by Melissa E. Hathaway
The Internet, together with the information communications technology (ICT) that underpins it, is a critical national resource for governments, a vital part of national infrastructures and a key driver of economic growth. Over the last 40 years, and particularly since the year 2000, governments and businesses have embraced the Internet, and ICT’s potential to generate income and employment, provide access to businesses and information, enable e-learning and facilitate government activities. In some countries, the Internet contributes up to eight percent of gross domestic product (GDP), and recent reports suggest that the industrial Internet opportunity (through modernization) represents a 46 percent share of the global economy.
Today, businesses around the world tender services and products through the Internet to more than 2.5 billion citizens using secure protocols and electronic payments. Services range from e-government, e-voting, e-banking, e-health and e-learning to next generation power grids, air traffic control and other essential services, all of which depend on a single infrastructure. The Internet is the fuel of the global economy and the backbone of the international financial system.
No country can afford to put their economy at risk. Increasingly, though, the availability, integrity and resilience of this core infrastructure are in harm’s way. For example, in March 2013, cyber criminals successfully launched a virus that penetrated the defences of multiple financial institutions in South Korea, including Shinhan Bank, the country’s fourth-largest bank, as well as two other banks — NongHyup and Jeju.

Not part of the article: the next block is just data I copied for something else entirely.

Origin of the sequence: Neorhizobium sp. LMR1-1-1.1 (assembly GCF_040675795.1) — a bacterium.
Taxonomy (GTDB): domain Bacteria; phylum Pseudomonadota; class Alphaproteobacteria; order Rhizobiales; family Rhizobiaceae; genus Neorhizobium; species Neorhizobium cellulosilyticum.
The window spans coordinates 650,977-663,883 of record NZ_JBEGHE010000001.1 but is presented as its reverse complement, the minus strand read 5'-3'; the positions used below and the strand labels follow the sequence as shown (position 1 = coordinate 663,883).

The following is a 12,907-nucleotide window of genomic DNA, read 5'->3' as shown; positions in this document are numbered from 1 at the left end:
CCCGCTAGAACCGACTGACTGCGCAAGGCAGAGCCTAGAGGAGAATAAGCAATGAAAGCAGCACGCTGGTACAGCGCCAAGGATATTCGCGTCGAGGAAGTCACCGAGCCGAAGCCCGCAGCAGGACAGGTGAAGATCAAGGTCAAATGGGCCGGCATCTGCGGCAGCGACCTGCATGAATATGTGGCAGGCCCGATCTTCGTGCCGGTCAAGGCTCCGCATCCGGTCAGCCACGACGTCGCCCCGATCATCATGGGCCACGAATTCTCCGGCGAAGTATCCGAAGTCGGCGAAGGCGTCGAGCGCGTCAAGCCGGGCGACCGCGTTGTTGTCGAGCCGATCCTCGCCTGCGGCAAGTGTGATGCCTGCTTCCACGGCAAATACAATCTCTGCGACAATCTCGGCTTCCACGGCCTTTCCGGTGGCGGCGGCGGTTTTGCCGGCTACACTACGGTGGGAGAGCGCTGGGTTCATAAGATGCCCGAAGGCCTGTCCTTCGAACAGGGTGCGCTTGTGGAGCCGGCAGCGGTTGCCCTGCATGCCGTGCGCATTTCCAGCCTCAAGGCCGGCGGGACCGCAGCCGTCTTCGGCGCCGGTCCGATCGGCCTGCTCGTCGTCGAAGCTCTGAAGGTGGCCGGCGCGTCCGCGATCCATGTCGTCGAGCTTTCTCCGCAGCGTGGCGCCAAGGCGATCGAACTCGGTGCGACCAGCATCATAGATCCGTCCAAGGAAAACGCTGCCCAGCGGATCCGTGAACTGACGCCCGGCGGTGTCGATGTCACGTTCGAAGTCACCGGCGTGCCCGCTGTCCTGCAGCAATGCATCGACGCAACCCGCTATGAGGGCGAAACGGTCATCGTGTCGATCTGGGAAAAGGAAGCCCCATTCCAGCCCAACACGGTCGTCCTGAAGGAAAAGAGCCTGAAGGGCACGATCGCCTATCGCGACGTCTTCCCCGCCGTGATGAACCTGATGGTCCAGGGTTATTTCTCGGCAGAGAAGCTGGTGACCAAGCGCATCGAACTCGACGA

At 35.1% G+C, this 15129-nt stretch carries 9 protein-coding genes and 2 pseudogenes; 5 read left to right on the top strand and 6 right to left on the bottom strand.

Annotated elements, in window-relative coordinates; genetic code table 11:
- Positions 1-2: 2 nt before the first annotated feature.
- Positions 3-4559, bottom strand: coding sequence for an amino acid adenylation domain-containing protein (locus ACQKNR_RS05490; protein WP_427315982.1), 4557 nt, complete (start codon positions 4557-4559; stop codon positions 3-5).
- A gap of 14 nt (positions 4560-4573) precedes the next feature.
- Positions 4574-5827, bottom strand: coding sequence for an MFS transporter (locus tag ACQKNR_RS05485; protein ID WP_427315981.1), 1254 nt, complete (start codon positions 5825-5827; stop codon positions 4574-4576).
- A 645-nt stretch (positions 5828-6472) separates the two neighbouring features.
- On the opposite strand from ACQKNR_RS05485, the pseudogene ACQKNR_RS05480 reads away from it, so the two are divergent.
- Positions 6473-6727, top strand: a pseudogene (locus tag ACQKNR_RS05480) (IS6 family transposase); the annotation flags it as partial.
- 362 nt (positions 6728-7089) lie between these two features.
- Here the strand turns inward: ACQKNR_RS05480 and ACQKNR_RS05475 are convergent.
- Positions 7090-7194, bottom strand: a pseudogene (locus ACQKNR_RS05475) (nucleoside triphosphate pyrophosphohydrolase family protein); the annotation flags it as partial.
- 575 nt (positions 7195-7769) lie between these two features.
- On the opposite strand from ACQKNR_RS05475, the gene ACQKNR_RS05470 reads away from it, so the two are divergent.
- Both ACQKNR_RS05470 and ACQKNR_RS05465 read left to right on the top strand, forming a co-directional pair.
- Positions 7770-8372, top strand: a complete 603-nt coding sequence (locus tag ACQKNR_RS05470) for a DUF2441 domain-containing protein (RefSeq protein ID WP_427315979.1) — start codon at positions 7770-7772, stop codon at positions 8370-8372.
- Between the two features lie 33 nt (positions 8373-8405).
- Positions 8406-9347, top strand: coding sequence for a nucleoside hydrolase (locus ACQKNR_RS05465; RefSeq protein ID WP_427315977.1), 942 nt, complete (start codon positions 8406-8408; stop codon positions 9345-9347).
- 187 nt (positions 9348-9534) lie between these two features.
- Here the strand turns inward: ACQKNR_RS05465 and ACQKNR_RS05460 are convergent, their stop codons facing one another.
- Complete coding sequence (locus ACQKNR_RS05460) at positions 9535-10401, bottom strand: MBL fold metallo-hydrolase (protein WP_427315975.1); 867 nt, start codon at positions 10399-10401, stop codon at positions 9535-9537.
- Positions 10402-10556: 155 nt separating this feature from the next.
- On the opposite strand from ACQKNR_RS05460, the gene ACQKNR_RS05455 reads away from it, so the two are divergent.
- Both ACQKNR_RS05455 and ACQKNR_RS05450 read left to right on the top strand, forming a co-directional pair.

The motive was destruction of data using a malware similar to that used in the recent incident against Saudi Aramco, which destroyed data and rendered the main operating systems of computers useless. Additionally, a distributed denial of service (DDoS) campaign has been underway for the last year against the United States’ top financial institutions, including JPMorgan Chase, Bank of America, Citigroup, U.S. Bank and PNC. The DDoS attacks are reaching levels at which the telecommunications providers can no longer guarantee quality of service. In both cases, Internet banking services are being degraded or blocked outright…(Read more here.)
Melissa E. Hathaway is senior advisor to Harvard Kennedy School’s cyber security initiative, Project Minerva, a joint effort among the US Department of Defense, Massachusetts Institute of Technology, and Harvard University. She served as former acting senior director for cyberspace at the National Security Council. Ms. Hathaway is president of Hathaway Global Strategies, LLC